Tips for Avoiding Wrong Dosage Formulation


by Tiana McGee, CPhT

A pharmacy technician's goal within their scope of practice should be to avoid making medication errors. Who wants to make a mistake that can hurt or harm a patient? No-one! Or at least, not any pharmacy professionals I've ever spoken with. Yet, errors can happen at any point in the prescription process. We recognize that medication errors can start with a prescriber, with a patient, or even with the pharmacy. Alexander Pope was right in saying, "To err is human…," we are human, and we will make mistakes. Yet, the key is to minimize these errors to a bare minimum or none.

One area to focus on is drug formulation. Drug formulation is the arrangement, design, or creation of a pharmaceutical product. A drug manufacturer will combine all the necessary ingredients, both active and inactive, into one form, structure, or style. These formulations can be in every state of matter; liquids, solids, semi-solids, or even gases. We recognize them as tablets, capsules, creams, ointments, syrups, aerosols, and powders. Of course, these forms and others are directly related to how the active ingredient needs to be administered to the body.

The focus of this blog is to give you some tips for avoiding dispensing the wrong dosage formulation. Confirming the correct drug formulation requires a few essential things to look out for in the pharmacy. Please note that the following tips can be broken down further and extended to other areas where prevention is crucial.

  1. Check with the patient and/or their medication profile. When there is a question of what drug form needs to be dispensed, and it's not clear from the prescriber, you can always check with the patient. This may not be a first-time usage of the drug. Usually, this is true concerning maintenance medications. Other times, checking the patient's profile can show what the patient has taken before; if it's not the first usage of that drugs.
  2. Don't guess or assume. Ask and verify with the prescriber or the pharmacist. Of course, this is handing a questionable concern over to the higher professionals. When asking the pharmacist, try not to tell them what you see or are assuming. Doing this can plant incorrect information inside their brain. Because, once again, Alexander told us, "To err is human…". You should simply ask the pharmacist: "What is this drug formulation?" Then, there won't be any misleading thoughts present. The other option would be to reach out to the prescriber. Get it straight from the "horse's mouth," as they say, even though we know they are human too! The prescriber can relay the necessary information, and if necessary, the pharmacist can intervene.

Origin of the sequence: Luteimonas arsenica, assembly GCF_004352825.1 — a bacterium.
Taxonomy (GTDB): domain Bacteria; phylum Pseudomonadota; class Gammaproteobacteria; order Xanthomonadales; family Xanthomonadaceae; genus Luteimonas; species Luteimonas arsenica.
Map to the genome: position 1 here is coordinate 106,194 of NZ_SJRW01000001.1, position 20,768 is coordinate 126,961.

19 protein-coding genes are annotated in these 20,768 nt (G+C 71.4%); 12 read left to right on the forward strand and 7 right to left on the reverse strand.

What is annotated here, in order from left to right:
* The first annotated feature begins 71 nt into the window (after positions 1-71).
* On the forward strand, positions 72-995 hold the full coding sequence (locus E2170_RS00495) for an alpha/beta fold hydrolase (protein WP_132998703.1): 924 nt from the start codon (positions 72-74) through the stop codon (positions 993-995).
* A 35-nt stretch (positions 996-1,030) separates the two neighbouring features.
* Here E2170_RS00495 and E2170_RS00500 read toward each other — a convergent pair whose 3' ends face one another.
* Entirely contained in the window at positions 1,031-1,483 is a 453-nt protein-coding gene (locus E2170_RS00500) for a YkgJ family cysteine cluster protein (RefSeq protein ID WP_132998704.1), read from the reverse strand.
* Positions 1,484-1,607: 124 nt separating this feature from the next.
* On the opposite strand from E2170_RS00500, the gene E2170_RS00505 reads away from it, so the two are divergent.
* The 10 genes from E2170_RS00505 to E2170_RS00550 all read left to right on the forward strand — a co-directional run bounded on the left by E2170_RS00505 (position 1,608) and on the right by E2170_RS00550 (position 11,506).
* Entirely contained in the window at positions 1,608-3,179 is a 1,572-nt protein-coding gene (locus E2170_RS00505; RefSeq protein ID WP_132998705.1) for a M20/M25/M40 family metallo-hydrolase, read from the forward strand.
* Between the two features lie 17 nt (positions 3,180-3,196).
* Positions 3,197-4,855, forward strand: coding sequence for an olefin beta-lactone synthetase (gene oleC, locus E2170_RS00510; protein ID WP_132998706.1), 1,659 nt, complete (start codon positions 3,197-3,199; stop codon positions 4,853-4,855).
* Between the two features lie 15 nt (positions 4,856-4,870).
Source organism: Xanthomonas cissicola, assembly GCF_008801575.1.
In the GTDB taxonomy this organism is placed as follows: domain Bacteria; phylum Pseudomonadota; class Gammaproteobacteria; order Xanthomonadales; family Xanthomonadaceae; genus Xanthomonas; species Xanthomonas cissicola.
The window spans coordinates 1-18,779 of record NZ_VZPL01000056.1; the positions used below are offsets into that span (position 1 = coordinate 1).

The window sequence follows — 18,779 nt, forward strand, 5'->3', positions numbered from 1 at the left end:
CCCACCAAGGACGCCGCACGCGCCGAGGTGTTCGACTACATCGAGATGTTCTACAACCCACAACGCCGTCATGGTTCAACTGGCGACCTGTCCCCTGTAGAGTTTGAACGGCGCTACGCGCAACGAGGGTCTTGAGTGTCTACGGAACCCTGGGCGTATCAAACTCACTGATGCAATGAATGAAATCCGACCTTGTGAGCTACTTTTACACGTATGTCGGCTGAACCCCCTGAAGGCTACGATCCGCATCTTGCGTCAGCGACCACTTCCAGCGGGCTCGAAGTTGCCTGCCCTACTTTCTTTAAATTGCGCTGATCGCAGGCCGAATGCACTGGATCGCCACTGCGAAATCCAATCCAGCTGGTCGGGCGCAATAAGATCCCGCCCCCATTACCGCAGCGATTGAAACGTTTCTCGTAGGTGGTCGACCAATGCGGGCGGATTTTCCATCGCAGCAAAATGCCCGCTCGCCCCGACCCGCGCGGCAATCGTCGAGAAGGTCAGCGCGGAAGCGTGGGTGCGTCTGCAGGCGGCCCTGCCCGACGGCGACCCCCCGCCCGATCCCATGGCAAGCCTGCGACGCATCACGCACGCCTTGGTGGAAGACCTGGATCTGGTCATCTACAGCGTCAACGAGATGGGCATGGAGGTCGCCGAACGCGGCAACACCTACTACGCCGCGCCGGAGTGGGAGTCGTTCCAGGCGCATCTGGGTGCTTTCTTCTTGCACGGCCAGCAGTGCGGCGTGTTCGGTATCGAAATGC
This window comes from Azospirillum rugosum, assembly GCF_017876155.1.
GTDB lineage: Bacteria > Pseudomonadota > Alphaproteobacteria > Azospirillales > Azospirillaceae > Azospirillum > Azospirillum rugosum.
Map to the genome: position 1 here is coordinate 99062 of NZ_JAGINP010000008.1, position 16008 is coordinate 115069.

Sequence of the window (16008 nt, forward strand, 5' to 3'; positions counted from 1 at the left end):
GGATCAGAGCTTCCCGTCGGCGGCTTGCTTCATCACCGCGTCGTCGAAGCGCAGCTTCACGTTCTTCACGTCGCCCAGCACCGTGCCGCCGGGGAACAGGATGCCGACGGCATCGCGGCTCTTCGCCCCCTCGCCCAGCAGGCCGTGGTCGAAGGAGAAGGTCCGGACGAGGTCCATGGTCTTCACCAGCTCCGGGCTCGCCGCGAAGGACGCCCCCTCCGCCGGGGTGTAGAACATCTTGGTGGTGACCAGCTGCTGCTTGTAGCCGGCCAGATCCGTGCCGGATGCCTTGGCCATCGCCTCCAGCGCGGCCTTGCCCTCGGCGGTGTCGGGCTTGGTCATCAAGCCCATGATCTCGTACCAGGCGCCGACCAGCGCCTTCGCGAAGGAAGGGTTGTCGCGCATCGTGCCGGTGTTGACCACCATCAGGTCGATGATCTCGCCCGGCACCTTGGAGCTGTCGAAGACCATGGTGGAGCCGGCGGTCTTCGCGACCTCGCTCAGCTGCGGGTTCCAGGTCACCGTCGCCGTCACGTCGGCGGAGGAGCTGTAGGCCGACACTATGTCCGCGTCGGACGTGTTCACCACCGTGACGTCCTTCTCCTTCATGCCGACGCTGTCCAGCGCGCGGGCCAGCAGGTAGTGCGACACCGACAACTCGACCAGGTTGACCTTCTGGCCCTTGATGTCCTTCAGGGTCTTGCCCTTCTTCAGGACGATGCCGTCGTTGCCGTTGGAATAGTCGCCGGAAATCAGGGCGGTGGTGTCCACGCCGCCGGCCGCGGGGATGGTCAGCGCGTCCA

3. Have someone check behind you before it reaches the verification pharmacist. The filling area would be a station within the pharmacy where many errors occur. An incorrect container of medication that comes in multiple dosage forms requires proper verification from the technician. This means this is a stage where a "triple check" duty is required. Having another technician check behind can spot mistakes and fix them. Trust me, another pair of eyes can truly help.
  4. Slow down. Literally, slow down. Many people believe that since we live in a fast-paced society, medications should also be dispensed with such speed. We all know that performing anything quickly and in a hurry is bound for many mistakes to happen. The same thought applies in the pharmacy. Don't rush while preparing medications. Never think that being a speedy technician will be looked at positively when errors occur. Yes, of course, move with urgency, but it's ok not to be the fastest pharmacy technician. It's not a contest, as there is no prize for the speed.

Recognizing where and why errors occur can help you become a more proficient and, most importantly, an error-free pharmacy technician. Keeping these tips in mind will help you perform your job better and help to make up a reliable and trustworthy health team. So, I'll end with my quote: "Go forth and error no more…or at least try your best not to."